One Appalachian’s guide to the health effects of soda

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Rick Morris bikes with CNN Chief Medical Correspondent Dr. Sanjay Gupta on a recent training trip to Kona, Hawaii

Courtesy of CNN

Hey ya’ll! It’s me again. Name of Rick. You know… the Army vet and firefighter who in February declared to quit smoking on the picture tube during an interview with Dr. Sanjay Gupta. No? How about the Appalachian who recently discovered the wonderful chickpea/sesame concoction better known as hummus. Still can’t place me? I’m one of CNN’s Lucky 7, training for my first triathlon this September in Malibu. If that leaves you scratching your head, well… I understand. I realize I’m not nearly as famous as the brilliant Dr. Gupta. But, whenever I’m in his company, I listen carefully. So, that’s gotta count for something! And, he’s part of the reason for this blog.

Anyway, it was a 50km bike ride along the Queen K Highway with my teammates, trainers, and Sanjay on the Big Island last week that left my noodle working overtime on another potential challenge. I was discussing my other addiction with Sanjay as the Pacific wind and sun beat down on us like a beagle on a rabbit.

I told him how I’ve gone from 10 to 12 cans of soda drinks a day to three or four. Yeah, 10 to 12! He realized I had concern and asked if I was planing to eliminate sodas altogether from my diet. I declared that it was doubtful at the moment. I gave up nicotine this year and figured I needed another year before I could forego the caffeine.

After returning from our week-long training event in Hawayer (well, that’s how I say it), I began to think more about my conversation with Sanjay. Is it the caffeine I was addicted to? Or is it the sugar? Do I drink soft drinks socially, like an alcoholic? Or do I drink them because they are always there?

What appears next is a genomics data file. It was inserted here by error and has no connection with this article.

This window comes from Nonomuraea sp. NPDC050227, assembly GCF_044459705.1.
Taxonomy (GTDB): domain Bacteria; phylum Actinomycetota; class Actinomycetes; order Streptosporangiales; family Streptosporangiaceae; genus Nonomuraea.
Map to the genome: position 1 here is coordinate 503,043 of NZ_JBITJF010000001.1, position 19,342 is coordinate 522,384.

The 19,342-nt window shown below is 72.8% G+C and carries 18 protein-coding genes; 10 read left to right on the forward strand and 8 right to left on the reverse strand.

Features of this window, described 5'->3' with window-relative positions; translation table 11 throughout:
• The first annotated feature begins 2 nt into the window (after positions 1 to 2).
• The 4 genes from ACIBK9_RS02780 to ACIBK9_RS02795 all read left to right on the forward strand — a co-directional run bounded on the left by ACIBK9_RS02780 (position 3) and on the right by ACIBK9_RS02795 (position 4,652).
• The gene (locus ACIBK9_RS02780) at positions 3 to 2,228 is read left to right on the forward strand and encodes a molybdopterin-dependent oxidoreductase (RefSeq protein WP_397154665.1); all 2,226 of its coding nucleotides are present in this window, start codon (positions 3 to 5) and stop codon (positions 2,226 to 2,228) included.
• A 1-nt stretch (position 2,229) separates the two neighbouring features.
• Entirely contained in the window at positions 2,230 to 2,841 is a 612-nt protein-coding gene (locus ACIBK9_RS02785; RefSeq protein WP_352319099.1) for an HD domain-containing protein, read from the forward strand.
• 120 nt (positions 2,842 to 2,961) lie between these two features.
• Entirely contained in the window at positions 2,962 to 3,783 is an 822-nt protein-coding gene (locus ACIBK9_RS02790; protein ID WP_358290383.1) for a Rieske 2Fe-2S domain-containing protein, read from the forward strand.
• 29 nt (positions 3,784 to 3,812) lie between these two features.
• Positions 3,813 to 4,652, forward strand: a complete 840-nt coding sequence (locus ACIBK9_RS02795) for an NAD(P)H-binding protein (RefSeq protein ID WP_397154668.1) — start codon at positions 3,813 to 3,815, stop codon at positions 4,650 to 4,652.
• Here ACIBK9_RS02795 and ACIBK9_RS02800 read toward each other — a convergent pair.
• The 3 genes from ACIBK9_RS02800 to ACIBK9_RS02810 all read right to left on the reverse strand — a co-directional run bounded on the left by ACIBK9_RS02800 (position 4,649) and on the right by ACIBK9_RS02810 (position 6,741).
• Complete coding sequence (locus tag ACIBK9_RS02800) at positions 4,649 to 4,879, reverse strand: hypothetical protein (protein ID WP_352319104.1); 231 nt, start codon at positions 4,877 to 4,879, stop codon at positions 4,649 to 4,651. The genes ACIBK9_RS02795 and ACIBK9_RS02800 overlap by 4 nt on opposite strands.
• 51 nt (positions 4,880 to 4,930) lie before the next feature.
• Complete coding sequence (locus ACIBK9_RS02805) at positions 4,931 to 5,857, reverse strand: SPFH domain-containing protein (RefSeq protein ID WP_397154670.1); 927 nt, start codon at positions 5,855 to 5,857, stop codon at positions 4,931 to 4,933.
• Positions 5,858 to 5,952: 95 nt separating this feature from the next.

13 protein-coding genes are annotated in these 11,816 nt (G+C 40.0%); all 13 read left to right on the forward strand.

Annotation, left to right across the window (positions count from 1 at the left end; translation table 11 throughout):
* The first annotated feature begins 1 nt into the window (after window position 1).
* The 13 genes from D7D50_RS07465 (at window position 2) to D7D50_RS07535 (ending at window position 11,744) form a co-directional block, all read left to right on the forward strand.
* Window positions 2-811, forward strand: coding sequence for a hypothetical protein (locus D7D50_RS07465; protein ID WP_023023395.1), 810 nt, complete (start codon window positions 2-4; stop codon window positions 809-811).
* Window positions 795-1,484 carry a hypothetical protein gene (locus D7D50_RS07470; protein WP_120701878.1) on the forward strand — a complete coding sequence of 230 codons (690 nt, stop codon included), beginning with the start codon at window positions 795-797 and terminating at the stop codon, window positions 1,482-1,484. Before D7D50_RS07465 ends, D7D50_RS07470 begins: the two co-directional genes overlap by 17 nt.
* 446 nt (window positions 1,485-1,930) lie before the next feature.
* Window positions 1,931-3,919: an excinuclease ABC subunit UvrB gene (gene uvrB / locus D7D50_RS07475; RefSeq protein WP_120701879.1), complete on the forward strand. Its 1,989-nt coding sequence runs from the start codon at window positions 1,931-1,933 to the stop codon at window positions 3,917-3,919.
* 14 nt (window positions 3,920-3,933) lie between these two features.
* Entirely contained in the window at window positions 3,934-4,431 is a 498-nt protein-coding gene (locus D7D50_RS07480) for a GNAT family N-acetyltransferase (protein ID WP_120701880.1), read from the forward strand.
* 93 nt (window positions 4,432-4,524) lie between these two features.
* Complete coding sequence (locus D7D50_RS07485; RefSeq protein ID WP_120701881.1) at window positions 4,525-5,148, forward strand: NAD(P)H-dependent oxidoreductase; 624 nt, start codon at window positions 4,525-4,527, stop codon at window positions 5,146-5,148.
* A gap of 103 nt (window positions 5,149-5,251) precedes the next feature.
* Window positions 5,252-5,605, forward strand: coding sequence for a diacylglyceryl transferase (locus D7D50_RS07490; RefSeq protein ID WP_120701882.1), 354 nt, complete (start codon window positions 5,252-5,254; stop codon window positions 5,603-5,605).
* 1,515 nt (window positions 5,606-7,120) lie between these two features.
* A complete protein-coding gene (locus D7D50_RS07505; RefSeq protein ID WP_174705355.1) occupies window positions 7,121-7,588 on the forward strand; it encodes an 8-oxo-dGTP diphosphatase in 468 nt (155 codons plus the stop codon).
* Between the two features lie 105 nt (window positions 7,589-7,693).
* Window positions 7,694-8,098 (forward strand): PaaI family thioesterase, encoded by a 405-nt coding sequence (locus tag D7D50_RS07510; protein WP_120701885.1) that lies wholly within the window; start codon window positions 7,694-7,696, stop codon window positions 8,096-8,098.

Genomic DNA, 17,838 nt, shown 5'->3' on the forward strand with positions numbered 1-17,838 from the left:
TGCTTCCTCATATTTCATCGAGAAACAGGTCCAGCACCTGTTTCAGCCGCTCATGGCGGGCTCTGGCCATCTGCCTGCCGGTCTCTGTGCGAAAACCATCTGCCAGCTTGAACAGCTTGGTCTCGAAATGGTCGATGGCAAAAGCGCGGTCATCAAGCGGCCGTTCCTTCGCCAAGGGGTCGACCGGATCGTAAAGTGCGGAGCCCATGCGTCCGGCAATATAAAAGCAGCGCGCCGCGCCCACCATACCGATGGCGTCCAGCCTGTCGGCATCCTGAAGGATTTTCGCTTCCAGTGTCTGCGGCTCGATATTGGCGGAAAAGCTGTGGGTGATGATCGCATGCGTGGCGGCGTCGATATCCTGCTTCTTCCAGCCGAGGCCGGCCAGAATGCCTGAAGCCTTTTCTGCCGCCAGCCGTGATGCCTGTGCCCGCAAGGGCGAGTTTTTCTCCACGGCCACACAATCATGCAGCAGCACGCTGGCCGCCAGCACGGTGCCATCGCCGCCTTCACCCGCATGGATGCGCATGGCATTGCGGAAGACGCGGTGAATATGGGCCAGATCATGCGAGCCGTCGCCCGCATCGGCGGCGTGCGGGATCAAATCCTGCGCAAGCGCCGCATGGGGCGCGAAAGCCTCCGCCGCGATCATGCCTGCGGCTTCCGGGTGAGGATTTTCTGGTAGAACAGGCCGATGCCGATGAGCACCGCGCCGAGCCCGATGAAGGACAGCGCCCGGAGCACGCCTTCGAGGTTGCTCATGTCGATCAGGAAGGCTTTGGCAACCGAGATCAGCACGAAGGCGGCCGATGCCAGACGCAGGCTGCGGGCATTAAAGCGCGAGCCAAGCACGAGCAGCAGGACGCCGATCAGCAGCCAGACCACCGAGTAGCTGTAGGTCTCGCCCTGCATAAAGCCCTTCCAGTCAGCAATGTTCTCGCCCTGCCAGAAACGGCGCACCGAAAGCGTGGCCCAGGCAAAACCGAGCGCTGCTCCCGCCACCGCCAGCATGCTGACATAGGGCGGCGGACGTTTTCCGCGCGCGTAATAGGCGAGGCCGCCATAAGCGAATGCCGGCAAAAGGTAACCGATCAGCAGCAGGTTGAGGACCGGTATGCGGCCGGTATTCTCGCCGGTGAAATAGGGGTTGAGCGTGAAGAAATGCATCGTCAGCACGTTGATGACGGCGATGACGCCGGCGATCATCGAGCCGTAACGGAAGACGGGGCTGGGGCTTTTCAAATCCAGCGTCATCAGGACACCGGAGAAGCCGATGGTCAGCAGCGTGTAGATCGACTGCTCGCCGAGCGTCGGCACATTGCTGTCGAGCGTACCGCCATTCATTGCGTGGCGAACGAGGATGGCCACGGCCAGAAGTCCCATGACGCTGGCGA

More thought from my “try-to-keep-it-simple” mind followed. 10 sodas a day, at 150 calories each? Wow! That’s a whopping 1,500 useless calories I was pouring into my body each day. And, for the past 30 years! No wonder I couldn’t rid myself of this belly fat. But a minute bulge at my age (44) was to be expected, right? I mean, most Americans have a spare tire. So, it’s perfectly fine to drink all the sodas I want. Hey, been doing it since my mammie filled my baby bottle with that good ole mountain dew!

That was my rationale, anyways. So, from this point forward that way of thinking stops. Too much of anything can be unhealthy for a feller, ya know?

As Sanjay and I pedaled uphill (the entire day, it seemed) Sanjay mentioned something about all the sugar many of us consume each day and we were soon discussing the health effects. Who needs Wikipedia or WebMD when you got a Dr. Gupta at your side, right?

Diabetes and heart disease are among the illnesses brought on in part by too much sugar in our diets. And, at least for this country boy, most of that sugar comes from drinking soda after soda. So, in the spirit of becoming even more healthy, I decided to investigate. Here’s what I’ve discovered…

  • There is a link between soft drink consumption and obesity.  And it starts with children. Read more here.
  • Soft drink marketers have focused on the adolescent population for years.
  • Artificial sweeteners in “diet” soft drinks may be dangerous to my health. Read more here.
  • Soda is linked to developing metabolic syndrome, heart disease, and diabetes. Read more here and here.
  • I feel that if I cut soft drinks from my diet completely, and replace them with water, I would become more healthy, feel better, and live longer.
  • In the 1960s, one soft drink company had 6 ½ ounce bottles. Today, most bottled sodas come in 20 ounce bottles.
  • Many fast-food restaurants offer free soft drink refills.
  • Diet soft drinks may not be a good replacements for regular soft drinks. Read more here.

As a result of finally taking a few hours to uncover the health issues stemming from soft drinks, I’m declaring that I’m working towards the goal of eliminating them from my diet. In some respects, this may be more difficult than quitting smoking. But, I thoroughly enjoy a decent challenge. Around these parts, we generally quip “a country boy can survive.”  Guess my concern for what I choose to drink echoes that statement. Wish me best!

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